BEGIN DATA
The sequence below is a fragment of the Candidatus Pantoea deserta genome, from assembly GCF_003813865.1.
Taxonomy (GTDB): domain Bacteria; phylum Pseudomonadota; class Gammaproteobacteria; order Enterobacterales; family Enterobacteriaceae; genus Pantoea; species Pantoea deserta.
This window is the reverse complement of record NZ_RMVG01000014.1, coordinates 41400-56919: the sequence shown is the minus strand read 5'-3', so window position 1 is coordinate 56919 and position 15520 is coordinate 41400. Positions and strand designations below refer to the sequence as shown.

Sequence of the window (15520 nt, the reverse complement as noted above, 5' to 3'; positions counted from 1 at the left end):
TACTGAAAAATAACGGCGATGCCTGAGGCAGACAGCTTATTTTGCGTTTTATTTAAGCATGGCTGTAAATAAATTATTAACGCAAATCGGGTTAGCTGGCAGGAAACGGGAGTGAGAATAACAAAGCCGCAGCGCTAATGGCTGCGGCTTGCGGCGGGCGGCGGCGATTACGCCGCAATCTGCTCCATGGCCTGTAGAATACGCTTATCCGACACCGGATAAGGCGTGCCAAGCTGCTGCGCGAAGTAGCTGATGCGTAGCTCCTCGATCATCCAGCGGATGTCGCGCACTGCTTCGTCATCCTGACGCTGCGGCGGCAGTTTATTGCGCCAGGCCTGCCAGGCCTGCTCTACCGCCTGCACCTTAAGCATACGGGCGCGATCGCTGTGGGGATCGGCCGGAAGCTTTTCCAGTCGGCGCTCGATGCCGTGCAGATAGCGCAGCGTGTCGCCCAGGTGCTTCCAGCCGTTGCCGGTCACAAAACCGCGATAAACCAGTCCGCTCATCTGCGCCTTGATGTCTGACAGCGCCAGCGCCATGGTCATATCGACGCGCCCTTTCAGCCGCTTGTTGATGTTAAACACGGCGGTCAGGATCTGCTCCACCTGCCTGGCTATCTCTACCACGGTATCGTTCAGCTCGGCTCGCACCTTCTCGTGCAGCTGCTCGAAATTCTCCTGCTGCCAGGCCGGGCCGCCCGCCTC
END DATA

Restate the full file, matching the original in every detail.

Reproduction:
The sequence below is a fragment of the Candidatus Pantoea deserta genome, from assembly GCF_003813865.1.
Taxonomy (GTDB): domain Bacteria; phylum Pseudomonadota; class Gammaproteobacteria; order Enterobacterales; family Enterobacteriaceae; genus Pantoea; species Pantoea deserta.
This window is the reverse complement of record NZ_RMVG01000014.1, coordinates 41400-56919: the sequence shown is the minus strand read 5'-3', so window position 1 is coordinate 56919 and position 15520 is coordinate 41400. Positions and strand designations below refer to the sequence as shown.

Sequence of the window (15520 nt, the reverse complement as noted above, 5' to 3'; positions counted from 1 at the left end):
TACTGAAAAATAACGGCGATGCCTGAGGCAGACAGCTTATTTTGCGTTTTATTTAAGCATGGCTGTAAATAAATTATTAACGCAAATCGGGTTAGCTGGCAGGAAACGGGAGTGAGAATAACAAAGCCGCAGCGCTAATGGCTGCGGCTTGCGGCGGGCGGCGGCGATTACGCCGCAATCTGCTCCATGGCCTGTAGAATACGCTTATCCGACACCGGATAAGGCGTGCCAAGCTGCTGCGCGAAGTAGCTGATGCGTAGCTCCTCGATCATCCAGCGGATGTCGCGCACTGCTTCGTCATCCTGACGCTGCGGCGGCAGTTTATTGCGCCAGGCCTGCCAGGCCTGCTCTACCGCCTGCACCTTAAGCATACGGGCGCGATCGCTGTGGGGATCGGCCGGAAGCTTTTCCAGTCGGCGCTCGATGCCGTGCAGATAGCGCAGCGTGTCGCCCAGGTGCTTCCAGCCGTTGCCGGTCACAAAACCGCGATAAACCAGTCCGCTCATCTGCGCCTTGATGTCTGACAGCGCCAGCGCCATGGTCATATCGACGCGCCCTTTCAGCCGCTTGTTGATGTTAAACACGGCGGTCAGGATCTGCTCCACCTGCCTGGCTATCTCTACCACGGTATCGTTCAGCTCGGCTCGCACCTTCTCGTGCAGCTGCTCGAAATTCTCCTGCTGCCAGGCCGGGCCGCCCGCCTC